State-of-the-art database management systems (DBMSs) efficiently process large amounts of data by storing and processing them purely in memory, applying sophisticated query optimization techniques, using massive parallelization, or a combination of these approaches. The queried datasets are often large and contain data dependencies. An example of such a data dependency is the unique column combination (UCC) on the students’ matriculation number: by definition, there are no duplicates. While research proposes numerous dependency-based optimization techniques, DBMSs actually apply only few.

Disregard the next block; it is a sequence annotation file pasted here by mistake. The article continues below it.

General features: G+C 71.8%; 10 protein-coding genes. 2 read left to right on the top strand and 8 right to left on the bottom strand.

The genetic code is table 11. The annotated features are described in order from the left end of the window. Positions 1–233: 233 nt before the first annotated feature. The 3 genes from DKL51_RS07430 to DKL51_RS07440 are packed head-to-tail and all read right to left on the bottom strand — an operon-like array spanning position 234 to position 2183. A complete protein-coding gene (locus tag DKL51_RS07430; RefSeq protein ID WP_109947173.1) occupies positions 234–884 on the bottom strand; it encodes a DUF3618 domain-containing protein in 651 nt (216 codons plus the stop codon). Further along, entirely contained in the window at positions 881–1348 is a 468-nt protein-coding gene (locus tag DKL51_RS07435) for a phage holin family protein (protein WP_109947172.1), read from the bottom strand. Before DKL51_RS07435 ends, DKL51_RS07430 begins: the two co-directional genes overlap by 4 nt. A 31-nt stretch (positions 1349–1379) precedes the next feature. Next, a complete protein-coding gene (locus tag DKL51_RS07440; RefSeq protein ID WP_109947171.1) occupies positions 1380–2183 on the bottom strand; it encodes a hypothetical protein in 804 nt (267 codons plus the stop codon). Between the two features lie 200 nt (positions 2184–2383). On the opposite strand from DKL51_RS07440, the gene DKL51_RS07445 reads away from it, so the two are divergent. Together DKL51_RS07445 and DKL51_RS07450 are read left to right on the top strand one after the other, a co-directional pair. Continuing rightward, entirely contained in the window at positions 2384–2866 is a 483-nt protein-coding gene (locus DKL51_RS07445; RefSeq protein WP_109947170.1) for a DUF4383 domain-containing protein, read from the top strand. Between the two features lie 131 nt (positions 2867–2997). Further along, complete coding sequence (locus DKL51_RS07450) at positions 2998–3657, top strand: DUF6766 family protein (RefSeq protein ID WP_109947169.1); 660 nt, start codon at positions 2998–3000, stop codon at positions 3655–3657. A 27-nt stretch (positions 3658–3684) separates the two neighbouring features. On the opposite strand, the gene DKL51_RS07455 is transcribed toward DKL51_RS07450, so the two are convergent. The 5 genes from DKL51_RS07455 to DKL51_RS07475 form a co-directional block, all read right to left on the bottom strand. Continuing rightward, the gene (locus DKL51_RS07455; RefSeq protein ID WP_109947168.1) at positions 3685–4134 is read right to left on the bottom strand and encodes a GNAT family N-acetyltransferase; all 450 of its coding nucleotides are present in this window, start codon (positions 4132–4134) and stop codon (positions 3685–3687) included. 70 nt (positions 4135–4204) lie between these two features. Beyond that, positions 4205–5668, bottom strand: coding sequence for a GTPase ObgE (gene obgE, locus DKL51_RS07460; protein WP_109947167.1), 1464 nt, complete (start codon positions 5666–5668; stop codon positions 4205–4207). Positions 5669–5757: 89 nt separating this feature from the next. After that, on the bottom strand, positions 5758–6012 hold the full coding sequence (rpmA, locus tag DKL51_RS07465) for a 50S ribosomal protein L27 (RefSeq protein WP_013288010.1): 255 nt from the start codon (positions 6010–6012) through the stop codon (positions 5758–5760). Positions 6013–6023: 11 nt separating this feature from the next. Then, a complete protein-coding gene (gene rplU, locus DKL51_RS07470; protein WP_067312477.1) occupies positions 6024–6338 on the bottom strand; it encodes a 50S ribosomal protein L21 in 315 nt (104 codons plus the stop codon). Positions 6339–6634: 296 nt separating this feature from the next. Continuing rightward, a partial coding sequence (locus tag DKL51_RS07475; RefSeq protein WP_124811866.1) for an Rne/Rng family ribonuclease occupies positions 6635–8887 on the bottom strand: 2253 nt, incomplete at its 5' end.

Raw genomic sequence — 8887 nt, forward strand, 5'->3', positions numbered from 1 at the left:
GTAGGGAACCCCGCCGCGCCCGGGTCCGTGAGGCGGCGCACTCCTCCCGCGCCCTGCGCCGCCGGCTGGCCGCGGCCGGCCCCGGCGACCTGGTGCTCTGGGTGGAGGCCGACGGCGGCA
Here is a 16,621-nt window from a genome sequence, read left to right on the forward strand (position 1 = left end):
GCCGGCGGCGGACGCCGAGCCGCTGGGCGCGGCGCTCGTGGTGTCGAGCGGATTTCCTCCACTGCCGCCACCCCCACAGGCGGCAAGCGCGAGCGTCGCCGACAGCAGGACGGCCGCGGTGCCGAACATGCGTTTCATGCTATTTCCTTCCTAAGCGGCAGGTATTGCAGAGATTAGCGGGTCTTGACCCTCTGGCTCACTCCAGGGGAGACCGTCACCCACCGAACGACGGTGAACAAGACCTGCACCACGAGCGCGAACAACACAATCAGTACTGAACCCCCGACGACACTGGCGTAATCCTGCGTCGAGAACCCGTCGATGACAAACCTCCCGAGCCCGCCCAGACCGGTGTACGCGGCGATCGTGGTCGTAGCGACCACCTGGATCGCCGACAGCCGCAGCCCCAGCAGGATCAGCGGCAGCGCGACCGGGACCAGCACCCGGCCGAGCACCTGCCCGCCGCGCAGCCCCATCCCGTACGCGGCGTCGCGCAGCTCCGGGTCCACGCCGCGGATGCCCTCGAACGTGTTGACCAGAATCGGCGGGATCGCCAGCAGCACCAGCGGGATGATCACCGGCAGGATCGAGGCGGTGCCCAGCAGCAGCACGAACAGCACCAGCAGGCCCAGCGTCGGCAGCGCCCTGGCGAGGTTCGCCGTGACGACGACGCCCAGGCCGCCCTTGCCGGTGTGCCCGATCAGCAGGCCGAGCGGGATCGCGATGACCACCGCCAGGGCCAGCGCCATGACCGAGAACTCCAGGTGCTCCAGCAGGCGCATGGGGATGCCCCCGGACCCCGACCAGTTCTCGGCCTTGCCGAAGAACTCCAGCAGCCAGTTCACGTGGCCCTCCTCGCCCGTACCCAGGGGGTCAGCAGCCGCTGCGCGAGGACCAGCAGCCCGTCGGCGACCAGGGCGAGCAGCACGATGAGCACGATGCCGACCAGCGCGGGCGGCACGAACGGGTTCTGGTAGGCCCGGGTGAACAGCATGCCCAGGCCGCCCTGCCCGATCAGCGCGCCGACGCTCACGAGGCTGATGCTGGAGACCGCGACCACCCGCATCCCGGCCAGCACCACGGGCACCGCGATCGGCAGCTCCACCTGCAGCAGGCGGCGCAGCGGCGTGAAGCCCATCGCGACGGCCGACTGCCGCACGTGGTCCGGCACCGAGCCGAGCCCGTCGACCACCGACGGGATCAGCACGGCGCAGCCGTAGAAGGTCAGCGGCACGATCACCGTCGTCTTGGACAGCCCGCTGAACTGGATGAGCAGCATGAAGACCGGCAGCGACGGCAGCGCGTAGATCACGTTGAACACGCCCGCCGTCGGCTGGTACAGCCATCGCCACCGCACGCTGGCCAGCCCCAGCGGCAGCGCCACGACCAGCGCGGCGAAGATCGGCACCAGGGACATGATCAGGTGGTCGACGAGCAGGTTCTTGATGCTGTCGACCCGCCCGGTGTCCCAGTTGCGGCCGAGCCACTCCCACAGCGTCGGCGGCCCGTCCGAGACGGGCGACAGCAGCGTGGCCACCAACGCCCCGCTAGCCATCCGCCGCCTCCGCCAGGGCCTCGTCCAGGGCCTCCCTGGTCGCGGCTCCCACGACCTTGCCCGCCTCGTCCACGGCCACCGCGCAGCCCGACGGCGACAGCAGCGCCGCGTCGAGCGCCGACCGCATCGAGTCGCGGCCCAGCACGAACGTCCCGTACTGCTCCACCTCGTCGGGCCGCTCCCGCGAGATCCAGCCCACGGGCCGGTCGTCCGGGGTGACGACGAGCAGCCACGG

This project will provide a deeper insight into database internals and dependency-based query optimization. Pruning, i.e., excluding irrelevant data from processing, saves I/O and computation. Especially in cloud environments, transferring data is time-consuming and costly. Dependency-based optimizations can, e.g., rewrite joins to linear scans on the result of a subquery. However, the subquery’s result is not known beforehand, and dynamic pruning during the query execution is required. Together with data-induced predicates (diPs) that pre-filter joined tables, dynamic pruning accelerates query execution and speeds up dependency-based optimizations. Thus, we will investigate in which cases and workloads diPs are valuable or where they have drawbacks, adding dependencies to the execution order of operators.
We shall implement and measure the impact of dynamic pruning and data-induced predicates with and without dependency-based optimization techniques in the in-memory DBMS Hyrise.